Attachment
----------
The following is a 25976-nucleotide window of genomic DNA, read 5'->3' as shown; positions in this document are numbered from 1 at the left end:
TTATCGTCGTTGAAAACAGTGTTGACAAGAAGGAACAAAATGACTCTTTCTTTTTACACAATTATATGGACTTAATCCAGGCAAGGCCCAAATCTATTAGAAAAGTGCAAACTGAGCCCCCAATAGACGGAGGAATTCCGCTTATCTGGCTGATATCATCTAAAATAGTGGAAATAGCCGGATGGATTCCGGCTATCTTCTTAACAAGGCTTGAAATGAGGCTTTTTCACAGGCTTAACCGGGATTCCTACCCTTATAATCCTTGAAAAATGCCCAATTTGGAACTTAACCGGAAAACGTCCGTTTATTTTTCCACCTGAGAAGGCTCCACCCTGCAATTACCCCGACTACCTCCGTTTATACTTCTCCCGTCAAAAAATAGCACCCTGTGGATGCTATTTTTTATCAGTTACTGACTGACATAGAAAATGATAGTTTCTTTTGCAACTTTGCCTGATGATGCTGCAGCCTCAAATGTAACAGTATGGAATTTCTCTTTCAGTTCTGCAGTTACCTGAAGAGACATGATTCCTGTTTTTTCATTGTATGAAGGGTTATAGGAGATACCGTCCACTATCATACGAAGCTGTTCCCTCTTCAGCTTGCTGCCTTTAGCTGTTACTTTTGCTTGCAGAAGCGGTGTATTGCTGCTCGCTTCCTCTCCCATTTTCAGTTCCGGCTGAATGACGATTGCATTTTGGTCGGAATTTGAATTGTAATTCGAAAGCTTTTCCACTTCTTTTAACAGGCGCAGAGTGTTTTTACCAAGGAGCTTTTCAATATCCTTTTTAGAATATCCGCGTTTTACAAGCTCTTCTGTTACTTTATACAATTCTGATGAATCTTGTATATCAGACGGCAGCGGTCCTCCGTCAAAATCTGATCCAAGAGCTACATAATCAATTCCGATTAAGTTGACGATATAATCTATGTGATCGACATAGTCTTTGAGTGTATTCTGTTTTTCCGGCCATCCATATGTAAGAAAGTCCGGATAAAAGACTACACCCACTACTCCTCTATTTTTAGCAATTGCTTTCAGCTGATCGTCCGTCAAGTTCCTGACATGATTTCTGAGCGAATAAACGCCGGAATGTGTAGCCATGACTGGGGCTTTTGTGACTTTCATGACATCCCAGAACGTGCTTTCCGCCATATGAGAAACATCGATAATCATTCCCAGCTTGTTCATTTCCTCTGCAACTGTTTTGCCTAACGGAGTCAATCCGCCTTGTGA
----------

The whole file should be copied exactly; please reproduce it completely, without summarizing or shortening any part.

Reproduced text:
The following is a 25976-nucleotide window of genomic DNA, read 5'->3' as shown; positions in this document are numbered from 1 at the left end:
TTATCGTCGTTGAAAACAGTGTTGACAAGAAGGAACAAAATGACTCTTTCTTTTTACACAATTATATGGACTTAATCCAGGCAAGGCCCAAATCTATTAGAAAAGTGCAAACTGAGCCCCCAATAGACGGAGGAATTCCGCTTATCTGGCTGATATCATCTAAAATAGTGGAAATAGCCGGATGGATTCCGGCTATCTTCTTAACAAGGCTTGAAATGAGGCTTTTTCACAGGCTTAACCGGGATTCCTACCCTTATAATCCTTGAAAAATGCCCAATTTGGAACTTAACCGGAAAACGTCCGTTTATTTTTCCACCTGAGAAGGCTCCACCCTGCAATTACCCCGACTACCTCCGTTTATACTTCTCCCGTCAAAAAATAGCACCCTGTGGATGCTATTTTTTATCAGTTACTGACTGACATAGAAAATGATAGTTTCTTTTGCAACTTTGCCTGATGATGCTGCAGCCTCAAATGTAACAGTATGGAATTTCTCTTTCAGTTCTGCAGTTACCTGAAGAGACATGATTCCTGTTTTTTCATTGTATGAAGGGTTATAGGAGATACCGTCCACTATCATACGAAGCTGTTCCCTCTTCAGCTTGCTGCCTTTAGCTGTTACTTTTGCTTGCAGAAGCGGTGTATTGCTGCTCGCTTCCTCTCCCATTTTCAGTTCCGGCTGAATGACGATTGCATTTTGGTCGGAATTTGAATTGTAATTCGAAAGCTTTTCCACTTCTTTTAACAGGCGCAGAGTGTTTTTACCAAGGAGCTTTTCAATATCCTTTTTAGAATATCCGCGTTTTACAAGCTCTTCTGTTACTTTATACAATTCTGATGAATCTTGTATATCAGACGGCAGCGGTCCTCCGTCAAAATCTGATCCAAGAGCTACATAATCAATTCCGATTAAGTTGACGATATAATCTATGTGATCGACATAGTCTTTGAGTGTATTCTGTTTTTCCGGCCATCCATATGTAAGAAAGTCCGGATAAAAGACTACACCCACTACTCCTCTATTTTTAGCAATTGCTTTCAGCTGATCGTCCGTCAAGTTCCTGACATGATTTCTGAGCGAATAAACGCCGGAATGTGTAGCCATGACTGGGGCTTTTGTGACTTTCATGACATCCCAGAACGTGCTTTCCGCCATATGAGAAACATCGATAATCATTCCCAGCTTGTTCATTTCCTCTGCAACTGTTTTGCCTAACGGAGTCAATCCGCCTTGTGA